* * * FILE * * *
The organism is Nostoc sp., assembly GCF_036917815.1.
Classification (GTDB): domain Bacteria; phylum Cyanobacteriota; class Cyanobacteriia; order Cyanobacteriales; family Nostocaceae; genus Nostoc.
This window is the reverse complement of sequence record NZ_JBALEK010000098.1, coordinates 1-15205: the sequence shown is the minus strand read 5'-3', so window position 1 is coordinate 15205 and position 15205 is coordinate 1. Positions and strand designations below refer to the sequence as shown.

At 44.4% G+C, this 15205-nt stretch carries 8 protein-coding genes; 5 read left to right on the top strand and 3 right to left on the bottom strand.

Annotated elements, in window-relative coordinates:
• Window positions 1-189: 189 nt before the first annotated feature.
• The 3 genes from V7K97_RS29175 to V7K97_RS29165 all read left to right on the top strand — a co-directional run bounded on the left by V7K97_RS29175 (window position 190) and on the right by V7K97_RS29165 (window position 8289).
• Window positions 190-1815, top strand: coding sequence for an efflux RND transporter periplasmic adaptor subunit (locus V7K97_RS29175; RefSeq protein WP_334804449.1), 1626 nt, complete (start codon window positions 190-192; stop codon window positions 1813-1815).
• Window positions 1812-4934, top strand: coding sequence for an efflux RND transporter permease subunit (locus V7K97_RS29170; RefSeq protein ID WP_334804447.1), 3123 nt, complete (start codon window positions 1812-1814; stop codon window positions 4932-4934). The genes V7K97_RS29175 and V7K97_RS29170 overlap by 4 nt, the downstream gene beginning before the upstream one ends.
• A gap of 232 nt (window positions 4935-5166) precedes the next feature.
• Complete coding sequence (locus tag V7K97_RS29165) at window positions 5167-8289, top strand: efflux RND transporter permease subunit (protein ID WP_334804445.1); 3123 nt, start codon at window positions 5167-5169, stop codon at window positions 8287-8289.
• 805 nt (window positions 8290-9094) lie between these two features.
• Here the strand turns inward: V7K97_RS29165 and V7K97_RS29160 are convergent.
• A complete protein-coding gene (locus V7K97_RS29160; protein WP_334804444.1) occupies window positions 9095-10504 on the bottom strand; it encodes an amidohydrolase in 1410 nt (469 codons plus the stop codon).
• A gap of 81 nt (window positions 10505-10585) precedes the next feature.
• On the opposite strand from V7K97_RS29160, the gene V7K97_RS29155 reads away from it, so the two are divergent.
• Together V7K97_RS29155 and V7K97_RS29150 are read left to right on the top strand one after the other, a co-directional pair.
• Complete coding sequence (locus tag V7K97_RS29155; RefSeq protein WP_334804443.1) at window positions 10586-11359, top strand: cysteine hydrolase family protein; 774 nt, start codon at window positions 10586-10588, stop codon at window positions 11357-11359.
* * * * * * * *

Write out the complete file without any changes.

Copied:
The organism is Nostoc sp., assembly GCF_036917815.1.
Classification (GTDB): domain Bacteria; phylum Cyanobacteriota; class Cyanobacteriia; order Cyanobacteriales; family Nostocaceae; genus Nostoc.
This window is the reverse complement of sequence record NZ_JBALEK010000098.1, coordinates 1-15205: the sequence shown is the minus strand read 5'-3', so window position 1 is coordinate 15205 and position 15205 is coordinate 1. Positions and strand designations below refer to the sequence as shown.

At 44.4% G+C, this 15205-nt stretch carries 8 protein-coding genes; 5 read left to right on the top strand and 3 right to left on the bottom strand.

Annotated elements, in window-relative coordinates:
• Window positions 1-189: 189 nt before the first annotated feature.
• The 3 genes from V7K97_RS29175 to V7K97_RS29165 all read left to right on the top strand — a co-directional run bounded on the left by V7K97_RS29175 (window position 190) and on the right by V7K97_RS29165 (window position 8289).
• Window positions 190-1815, top strand: coding sequence for an efflux RND transporter periplasmic adaptor subunit (locus V7K97_RS29175; RefSeq protein WP_334804449.1), 1626 nt, complete (start codon window positions 190-192; stop codon window positions 1813-1815).
• Window positions 1812-4934, top strand: coding sequence for an efflux RND transporter permease subunit (locus V7K97_RS29170; RefSeq protein ID WP_334804447.1), 3123 nt, complete (start codon window positions 1812-1814; stop codon window positions 4932-4934). The genes V7K97_RS29175 and V7K97_RS29170 overlap by 4 nt, the downstream gene beginning before the upstream one ends.
• A gap of 232 nt (window positions 4935-5166) precedes the next feature.
• Complete coding sequence (locus tag V7K97_RS29165) at window positions 5167-8289, top strand: efflux RND transporter permease subunit (protein ID WP_334804445.1); 3123 nt, start codon at window positions 5167-5169, stop codon at window positions 8287-8289.
• 805 nt (window positions 8290-9094) lie between these two features.
• Here the strand turns inward: V7K97_RS29165 and V7K97_RS29160 are convergent.
• A complete protein-coding gene (locus V7K97_RS29160; protein WP_334804444.1) occupies window positions 9095-10504 on the bottom strand; it encodes an amidohydrolase in 1410 nt (469 codons plus the stop codon).
• A gap of 81 nt (window positions 10505-10585) precedes the next feature.
• On the opposite strand from V7K97_RS29160, the gene V7K97_RS29155 reads away from it, so the two are divergent.
• Together V7K97_RS29155 and V7K97_RS29150 are read left to right on the top strand one after the other, a co-directional pair.
• Complete coding sequence (locus tag V7K97_RS29155; RefSeq protein WP_334804443.1) at window positions 10586-11359, top strand: cysteine hydrolase family protein; 774 nt, start codon at window positions 10586-10588, stop codon at window positions 11357-11359.